After premiering with a cast of twelve at the Theatre de Meervaart, Amsterdam in 2016, followed by an acclaimed run with a cast of seven at The Vaults in London, Tom Ratcliffe’s company work.Theatre returns in a co-production with Harlow Playhouse.
“I can’t wait to be bringing Circa back this year for a longer run in London, and then to Harlow,” says Ratcliffe of his debut play. “The play has become even more topical over the past two years, and loneliness amongst the gay community is something that needs to be spoken about. The play has developed over the past two years and it’s something I cannot wait to share with everyone.”
In the 21st century, being gay is supposedly more integrated than ever: marriage is legal, parenthood is possible, and #LoveWins is trending on Twitter. But in a world where sex is readily available, what does it mean to be in a gay relationship in the modern age? And why are so many gay men still lonely?
Circa explores the blurred identity of the gay relationship in the modern age. Following the story of one man’s romantic life, we are taken through the different relationships and encounters he experiences over a period of thirty years, joining him through the joys and pitfalls of love.
Book online at www.oldredliontheatre.co.uk. Tickets from £12.
I had two tickets for the rave at Ronnie Scott’s last night. Queues all down Frith Street for the fusion trio beloved by Beyoncé, and a regal appearance from the Zooz themselves some forty minutes after their scheduled slot began. They walked on stage wordlessly, and after a small pause began one of the most relentlessly paced and technically extraordinary shows I’ll probably ever see.
Masters of fresh, fierce, discordant revels, they whipped the crowd into a frenzy of Englishly awkward head-banging and shoulder rolls, with their carnival speed, Leo Pellegrino’s commanding gestures, and the trio’s intense improv. Laconically fronted by the furiously concentrated Matt Doe (trumpet) who never once removed his sunglasses, Leo Pellegrino (baritone sax, mainly) left me open-mouthed as he leapt, thrust, and cavorted over the stage, barely stopping for breath as he produced the sound of six saxophones from one. Operating on a register from squawk to didgeridoo, he was supported and punctuated by Doe, and all this was bound together by David Parks’ uniquely ferocious drumming. It was rebarbative, insouciant New York invention at the top of its game. Looking around, I saw a packed house full of the possessed, with a few bewildered – or frankly incredulous – faces, still ensnared by sheer bedazzlement.
Since they’ve just been signed by the Ministry of Sound (as a thoughtful Parks broke his silence to tell us), I’m curious to see where the stardom that must, surely, be about to overtake them will direct their music. Commercialisation seems the last thing that could happen to this unique trio – especially when they pulled an unexpected card from their sleeve halfway through. A glimmer of romance (with a swing rhythm and insistent drumming, naturally) suddenly shone out when Doe sat down at the piano to take on Pellegrino’s sparkly black alto sax. Wherever they’re going next, long may Too Many Zooz keep surprising us.
Too Many Zooz are touring the UK throughout May: https://www.songkick.com/artists/8221618-too-many-zooz
Sound Unbound sees the Barbican fling its doors wide open to share intimate encounters with classical music. The 60 performances represent 60 different opportunities to taste something new and interesting from a spectrum of pioneering, brilliant ensembles and composers.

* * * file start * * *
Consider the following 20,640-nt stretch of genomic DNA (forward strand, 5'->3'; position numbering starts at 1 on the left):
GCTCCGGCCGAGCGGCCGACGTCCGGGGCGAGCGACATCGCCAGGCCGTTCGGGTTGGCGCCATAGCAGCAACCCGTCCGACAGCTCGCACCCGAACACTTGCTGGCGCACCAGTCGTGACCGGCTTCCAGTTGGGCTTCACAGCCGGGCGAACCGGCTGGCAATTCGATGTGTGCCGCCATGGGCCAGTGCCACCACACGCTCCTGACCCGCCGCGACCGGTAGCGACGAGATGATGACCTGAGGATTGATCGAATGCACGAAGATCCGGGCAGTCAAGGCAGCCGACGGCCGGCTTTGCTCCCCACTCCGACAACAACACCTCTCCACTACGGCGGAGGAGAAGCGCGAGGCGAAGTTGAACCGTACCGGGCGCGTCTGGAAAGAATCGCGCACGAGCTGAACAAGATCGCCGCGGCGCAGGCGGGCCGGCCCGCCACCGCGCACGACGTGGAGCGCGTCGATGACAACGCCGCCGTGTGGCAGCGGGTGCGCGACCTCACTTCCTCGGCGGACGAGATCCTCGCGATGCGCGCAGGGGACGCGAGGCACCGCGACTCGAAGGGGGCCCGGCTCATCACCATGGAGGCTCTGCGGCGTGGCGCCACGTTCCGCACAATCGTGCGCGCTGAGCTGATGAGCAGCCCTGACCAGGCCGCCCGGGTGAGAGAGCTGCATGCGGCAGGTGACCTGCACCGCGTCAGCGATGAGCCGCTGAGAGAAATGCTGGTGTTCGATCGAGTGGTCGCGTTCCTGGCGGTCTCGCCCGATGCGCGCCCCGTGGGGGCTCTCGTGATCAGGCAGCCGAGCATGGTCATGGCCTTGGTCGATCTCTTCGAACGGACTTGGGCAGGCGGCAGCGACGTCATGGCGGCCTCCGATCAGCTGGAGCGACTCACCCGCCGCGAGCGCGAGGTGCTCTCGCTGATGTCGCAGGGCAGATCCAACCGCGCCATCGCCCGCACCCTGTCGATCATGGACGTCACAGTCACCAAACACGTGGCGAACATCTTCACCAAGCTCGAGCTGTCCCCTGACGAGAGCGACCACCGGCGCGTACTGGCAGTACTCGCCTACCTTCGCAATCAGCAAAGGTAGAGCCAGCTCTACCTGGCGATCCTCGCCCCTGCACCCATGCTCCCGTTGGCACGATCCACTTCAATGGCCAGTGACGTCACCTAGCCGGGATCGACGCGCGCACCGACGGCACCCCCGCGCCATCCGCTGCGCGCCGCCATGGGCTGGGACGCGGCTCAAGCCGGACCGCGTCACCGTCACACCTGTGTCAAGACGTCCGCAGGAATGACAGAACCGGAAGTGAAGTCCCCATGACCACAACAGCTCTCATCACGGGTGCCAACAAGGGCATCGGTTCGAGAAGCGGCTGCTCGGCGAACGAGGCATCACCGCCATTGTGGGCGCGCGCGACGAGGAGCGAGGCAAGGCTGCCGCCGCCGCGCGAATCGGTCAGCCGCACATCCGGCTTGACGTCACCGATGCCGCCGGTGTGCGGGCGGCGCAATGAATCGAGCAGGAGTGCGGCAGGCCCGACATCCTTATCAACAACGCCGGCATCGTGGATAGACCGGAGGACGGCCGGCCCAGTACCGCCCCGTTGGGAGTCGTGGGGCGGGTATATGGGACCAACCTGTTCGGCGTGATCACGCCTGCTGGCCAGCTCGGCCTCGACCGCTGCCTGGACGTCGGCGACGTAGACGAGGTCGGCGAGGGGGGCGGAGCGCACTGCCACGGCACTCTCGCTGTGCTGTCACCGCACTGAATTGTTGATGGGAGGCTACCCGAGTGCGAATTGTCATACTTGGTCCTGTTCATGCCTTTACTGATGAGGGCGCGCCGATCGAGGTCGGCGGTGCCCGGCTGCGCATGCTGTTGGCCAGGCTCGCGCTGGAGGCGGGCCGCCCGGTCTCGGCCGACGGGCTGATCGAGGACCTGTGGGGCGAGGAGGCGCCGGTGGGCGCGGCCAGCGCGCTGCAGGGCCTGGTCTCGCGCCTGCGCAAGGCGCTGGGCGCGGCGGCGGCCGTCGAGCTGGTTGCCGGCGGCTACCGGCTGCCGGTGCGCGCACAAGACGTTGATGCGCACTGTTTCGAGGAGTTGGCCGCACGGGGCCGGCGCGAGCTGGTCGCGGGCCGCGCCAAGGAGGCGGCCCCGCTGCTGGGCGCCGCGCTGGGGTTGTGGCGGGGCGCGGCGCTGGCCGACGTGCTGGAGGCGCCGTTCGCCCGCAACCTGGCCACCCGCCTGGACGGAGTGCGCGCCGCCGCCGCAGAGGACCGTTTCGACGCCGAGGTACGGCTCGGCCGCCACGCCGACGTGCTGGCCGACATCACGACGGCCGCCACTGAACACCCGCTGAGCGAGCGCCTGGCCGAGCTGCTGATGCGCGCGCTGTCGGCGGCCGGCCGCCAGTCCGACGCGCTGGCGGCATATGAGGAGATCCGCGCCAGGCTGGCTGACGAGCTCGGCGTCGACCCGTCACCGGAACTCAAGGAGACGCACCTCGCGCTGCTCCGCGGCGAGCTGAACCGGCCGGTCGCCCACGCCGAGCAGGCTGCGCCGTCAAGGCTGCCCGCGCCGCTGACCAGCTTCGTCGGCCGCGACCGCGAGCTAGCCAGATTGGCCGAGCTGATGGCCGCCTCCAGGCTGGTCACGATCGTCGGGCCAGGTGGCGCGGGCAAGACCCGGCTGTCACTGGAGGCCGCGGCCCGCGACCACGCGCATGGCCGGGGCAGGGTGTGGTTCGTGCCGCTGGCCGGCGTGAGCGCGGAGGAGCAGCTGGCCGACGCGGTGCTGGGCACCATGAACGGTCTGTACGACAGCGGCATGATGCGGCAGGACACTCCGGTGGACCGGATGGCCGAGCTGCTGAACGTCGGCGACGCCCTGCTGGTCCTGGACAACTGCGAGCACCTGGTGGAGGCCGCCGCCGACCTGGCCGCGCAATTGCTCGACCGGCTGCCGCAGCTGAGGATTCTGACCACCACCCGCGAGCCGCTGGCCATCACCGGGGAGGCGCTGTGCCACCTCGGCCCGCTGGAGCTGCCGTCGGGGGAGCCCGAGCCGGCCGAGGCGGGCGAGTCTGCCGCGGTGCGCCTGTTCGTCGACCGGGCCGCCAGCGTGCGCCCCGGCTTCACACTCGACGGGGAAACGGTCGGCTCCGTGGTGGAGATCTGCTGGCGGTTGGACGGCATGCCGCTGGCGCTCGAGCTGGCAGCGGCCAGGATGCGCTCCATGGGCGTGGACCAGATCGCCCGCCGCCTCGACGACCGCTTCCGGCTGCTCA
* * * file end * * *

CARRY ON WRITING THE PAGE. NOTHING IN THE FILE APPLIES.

In particular, we’re looking forward to Chilly Gonzales with Britten Sinfonia conducted by Jules Buckley in the world premiere performance of The Young-ish Person’s Guide to the Orchestra. You can also catch the orchestra with Alison Balsom and Timo Andres for a jazz-inflected programme of Rhapsody in Blue and Miles Davis’s Sketches of Spain.
Guiding another generation through and to classical music is BBC Young Musician 2016 winner cellist Sheku Kanneh-Mason who performs as one third of a trio, joined by his talented siblings on violin and piano.
Anna Meredith‘s work grows ever more interesting plumage with every year, and the Curve Gallery is privileged to be hosting an installation performance called ‘Hum’. The infinitely hip Pit Sessions in association with Boiler Room will also be channeling Calder Quartet, Liam Byrne and Ensemble Nevermind never satiate your desire for online-streamed cool.
Events are scattered (in an artful manner) across Saturday 29 and Sunday 30 April so you might want to check out what’s going on when and then enjoy the wanderlust of the open-house. Check it out here.
Q. What do Gil Scott Heron, Herbie Hancock, Mulatua, Astake, Lee Scratch Perry, D’Angelo, Lana Del Ray, Bobby Womack and Amy Winehouse all have in common?
A. They’ve all performed at Camden’s Jazz Cafe, which is reopening after a £3million renovation project.
By the looks of the announced line-up, it’s not just the 25-years-old venue that’s had a face-lift. The programme packs a punch, with established quality lining up alongside emerging sounds on the scene. For example, you can get down there to see the likes of Dave Harrington or Portico. How about Mammal Hands with a smattering of soul and hip hop options to broaden the palate? It’s tasty.
With a vibey new look and feel, here’s to London regaining a venue equal to its history and famous name.
Fans of vinyl and audio definition rejoice; surround yourselves in sound at the Spiritland residency. Let your ears run with familiar and new melodies — nestled comfortably amid optimum listening conditions. Runs 6 October – 1 January 2015.